4 Main Factors that affect selection of Mutual Funds
It is very important that you know a couple of things before going ahead to select a mutual fund. These factors often times when ignored leads to poor decision making in selecting the right mutual funds for you and we want to help you avoid this as much as possible. These factors are:
- Asset class (Category)
Investors usually fall within two categories. We have the active and the passive investors. While the active investors are very much interested in building and managing their portfolios with the use of a selection of funds, the passive investors prefer to set it and forget about it.
With the active investor, he or she might decide to create a range of portfolios by picking more than 5 funds from diverse categories such as US Equity, Canadian Equity, Cash, Global, Equity, etc. He might also find out what percentage he wants to invest in each of the categories depending on the right asset allocation model and then a rebalance of the funds one time every year.
With the passive investor, he might just select fund from either a Target Date category or an Asset Allocation depending on their estimated retirement date or tolerance for risk. These funds are managed and diversified by fund managers, which is an easy and reasonable option for those investors who have not the time, confidence or inclination to manage and build their own portfolios themselves. It’s always good to know whether you’re an active or a passive investor so you can determine which fund category suits your type of investor and goals.
- Annualized Returns and Calendar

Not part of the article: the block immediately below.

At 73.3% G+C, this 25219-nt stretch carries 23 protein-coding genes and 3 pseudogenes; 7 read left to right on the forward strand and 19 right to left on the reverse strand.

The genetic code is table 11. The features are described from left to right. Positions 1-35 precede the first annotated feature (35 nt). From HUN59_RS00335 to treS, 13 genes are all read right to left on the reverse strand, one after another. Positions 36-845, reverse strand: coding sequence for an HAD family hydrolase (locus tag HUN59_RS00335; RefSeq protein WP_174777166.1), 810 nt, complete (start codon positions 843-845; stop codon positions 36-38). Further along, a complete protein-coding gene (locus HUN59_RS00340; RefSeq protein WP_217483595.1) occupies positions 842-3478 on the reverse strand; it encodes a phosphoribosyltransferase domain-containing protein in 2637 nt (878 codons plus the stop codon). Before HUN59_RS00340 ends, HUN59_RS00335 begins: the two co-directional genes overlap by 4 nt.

In most cases, fund profiles show you the annualized returns over 1, 3, 5 and 10 years, showing you how the fund has fared through the good and bad markets. It is imperative, however, that past performances are not used to forecast future performances but they can be used when gauging the volatility of the funds.
A lot of profiles also give evidence about the highs and lows of the funds on the calendar year returns. The calendar can also serves as a gut check for you as if can help you determine if you want to sell the funds or keep them with you until when you’re ready to sell.
Fund management fees (MERs) are fees deducted from the gross return on the funds and can have a dramatic impact on the investment return. It is a very sensible move to keep your fees to be as low as possible. Most times, investors think that they do not pay these fees simply because it doesn’t reflect on their statement but the truth is that they do pay these fees and it doesn’t reflect on the statement because according to the law, only your actual net return is supposed to reflect on the statement for you to know the actual value of your investment.
The volatility of a fund is an indication of how risky it is. A higher percentage of volatility incurs greater risks. It is very important to know what level of risk you’re comfortable with as an investor. Taking a look at the ranking of the fund’s volatility offers you a tremendous help in determining if you’re making the right choice with respect to your investment goals.
When it comes to the selection of mutual funds, the best chance of maximizing returns is obtained using a simple and strategic approach implementation. Having a clear understanding of your risk tolerance level, the ability to select key information within a fund profile and your type of investor have an upper hand in helping you ensure that funds present in your portfolio are performing greatly and are still in line with your goals.